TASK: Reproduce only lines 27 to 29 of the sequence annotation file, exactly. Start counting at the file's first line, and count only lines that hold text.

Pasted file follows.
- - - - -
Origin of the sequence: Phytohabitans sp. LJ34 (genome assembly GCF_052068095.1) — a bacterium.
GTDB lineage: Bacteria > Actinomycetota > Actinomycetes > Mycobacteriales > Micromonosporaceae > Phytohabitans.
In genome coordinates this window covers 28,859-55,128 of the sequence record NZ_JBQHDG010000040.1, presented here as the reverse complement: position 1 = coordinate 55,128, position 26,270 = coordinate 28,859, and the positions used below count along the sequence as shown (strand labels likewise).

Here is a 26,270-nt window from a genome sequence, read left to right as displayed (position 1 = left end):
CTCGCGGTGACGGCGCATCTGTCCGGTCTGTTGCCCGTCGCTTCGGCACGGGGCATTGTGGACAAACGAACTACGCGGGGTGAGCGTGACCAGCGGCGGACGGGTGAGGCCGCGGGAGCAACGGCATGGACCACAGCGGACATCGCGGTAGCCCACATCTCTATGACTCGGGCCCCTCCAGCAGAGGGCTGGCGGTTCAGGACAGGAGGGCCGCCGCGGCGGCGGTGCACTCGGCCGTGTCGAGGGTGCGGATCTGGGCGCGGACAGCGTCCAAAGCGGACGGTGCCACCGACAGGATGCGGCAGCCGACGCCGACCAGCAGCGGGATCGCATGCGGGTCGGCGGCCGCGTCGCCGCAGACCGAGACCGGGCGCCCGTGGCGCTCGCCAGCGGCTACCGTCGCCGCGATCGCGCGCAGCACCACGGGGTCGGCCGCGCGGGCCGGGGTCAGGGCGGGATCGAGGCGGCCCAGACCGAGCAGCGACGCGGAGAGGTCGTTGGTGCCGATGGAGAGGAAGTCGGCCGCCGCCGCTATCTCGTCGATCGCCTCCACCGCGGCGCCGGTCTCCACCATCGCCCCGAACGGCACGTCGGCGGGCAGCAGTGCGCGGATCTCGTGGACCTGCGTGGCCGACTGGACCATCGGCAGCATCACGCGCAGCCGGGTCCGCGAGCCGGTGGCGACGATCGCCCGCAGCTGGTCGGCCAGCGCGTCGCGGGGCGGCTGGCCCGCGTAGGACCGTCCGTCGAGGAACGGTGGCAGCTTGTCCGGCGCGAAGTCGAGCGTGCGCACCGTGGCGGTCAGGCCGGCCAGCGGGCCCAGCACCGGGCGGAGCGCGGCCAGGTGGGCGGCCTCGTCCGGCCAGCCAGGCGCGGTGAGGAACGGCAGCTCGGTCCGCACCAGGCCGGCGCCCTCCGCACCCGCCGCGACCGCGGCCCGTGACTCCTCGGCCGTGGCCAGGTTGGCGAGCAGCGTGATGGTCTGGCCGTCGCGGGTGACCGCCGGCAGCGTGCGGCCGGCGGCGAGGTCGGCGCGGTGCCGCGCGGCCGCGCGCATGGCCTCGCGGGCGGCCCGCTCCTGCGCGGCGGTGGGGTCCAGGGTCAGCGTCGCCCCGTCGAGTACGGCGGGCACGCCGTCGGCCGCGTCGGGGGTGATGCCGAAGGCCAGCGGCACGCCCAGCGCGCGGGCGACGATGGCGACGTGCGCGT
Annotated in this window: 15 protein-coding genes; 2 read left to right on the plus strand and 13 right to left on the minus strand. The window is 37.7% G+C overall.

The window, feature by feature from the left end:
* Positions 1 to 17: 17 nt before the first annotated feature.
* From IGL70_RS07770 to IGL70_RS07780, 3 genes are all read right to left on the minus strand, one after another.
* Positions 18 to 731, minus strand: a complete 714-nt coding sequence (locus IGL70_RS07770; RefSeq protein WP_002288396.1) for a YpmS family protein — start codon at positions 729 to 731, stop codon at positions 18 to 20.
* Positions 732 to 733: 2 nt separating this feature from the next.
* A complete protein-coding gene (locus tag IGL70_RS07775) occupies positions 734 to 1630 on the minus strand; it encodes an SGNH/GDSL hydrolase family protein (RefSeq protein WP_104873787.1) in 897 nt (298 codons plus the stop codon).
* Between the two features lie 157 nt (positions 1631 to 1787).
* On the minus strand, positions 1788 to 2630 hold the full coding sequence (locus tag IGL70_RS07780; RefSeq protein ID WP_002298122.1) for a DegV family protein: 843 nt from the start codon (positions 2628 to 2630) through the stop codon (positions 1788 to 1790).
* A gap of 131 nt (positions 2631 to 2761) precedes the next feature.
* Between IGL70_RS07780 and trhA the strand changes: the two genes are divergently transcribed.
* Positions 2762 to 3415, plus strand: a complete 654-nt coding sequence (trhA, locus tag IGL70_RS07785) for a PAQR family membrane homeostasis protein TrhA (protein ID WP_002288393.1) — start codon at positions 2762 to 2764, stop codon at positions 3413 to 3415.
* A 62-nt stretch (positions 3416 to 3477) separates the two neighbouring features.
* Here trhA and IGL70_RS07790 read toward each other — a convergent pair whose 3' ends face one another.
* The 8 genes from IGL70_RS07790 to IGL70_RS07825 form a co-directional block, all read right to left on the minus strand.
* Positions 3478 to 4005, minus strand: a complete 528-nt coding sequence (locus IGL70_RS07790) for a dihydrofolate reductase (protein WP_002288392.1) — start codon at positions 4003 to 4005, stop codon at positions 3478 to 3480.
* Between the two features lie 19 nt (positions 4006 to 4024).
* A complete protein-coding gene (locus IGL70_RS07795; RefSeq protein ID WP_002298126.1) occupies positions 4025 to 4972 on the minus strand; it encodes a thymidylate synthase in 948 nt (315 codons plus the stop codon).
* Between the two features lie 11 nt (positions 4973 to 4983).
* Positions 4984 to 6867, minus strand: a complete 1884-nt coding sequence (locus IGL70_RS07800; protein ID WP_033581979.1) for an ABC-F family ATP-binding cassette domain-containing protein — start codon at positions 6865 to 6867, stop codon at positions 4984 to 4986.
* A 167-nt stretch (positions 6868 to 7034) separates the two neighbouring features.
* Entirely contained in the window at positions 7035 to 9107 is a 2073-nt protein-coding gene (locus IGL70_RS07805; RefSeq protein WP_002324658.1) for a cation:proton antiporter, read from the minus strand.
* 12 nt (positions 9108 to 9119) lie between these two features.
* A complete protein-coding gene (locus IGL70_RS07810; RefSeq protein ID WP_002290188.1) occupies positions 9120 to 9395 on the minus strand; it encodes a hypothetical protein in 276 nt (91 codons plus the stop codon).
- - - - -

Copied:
* Entirely contained in the window at positions 7035 to 9107 is a 2073-nt protein-coding gene (locus IGL70_RS07805; RefSeq protein WP_002324658.1) for a cation:proton antiporter, read from the minus strand.
* 12 nt (positions 9108 to 9119) lie between these two features.
* A complete protein-coding gene (locus IGL70_RS07810; RefSeq protein ID WP_002290188.1) occupies positions 9120 to 9395 on the minus strand; it encodes a hypothetical protein in 276 nt (91 codons plus the stop codon).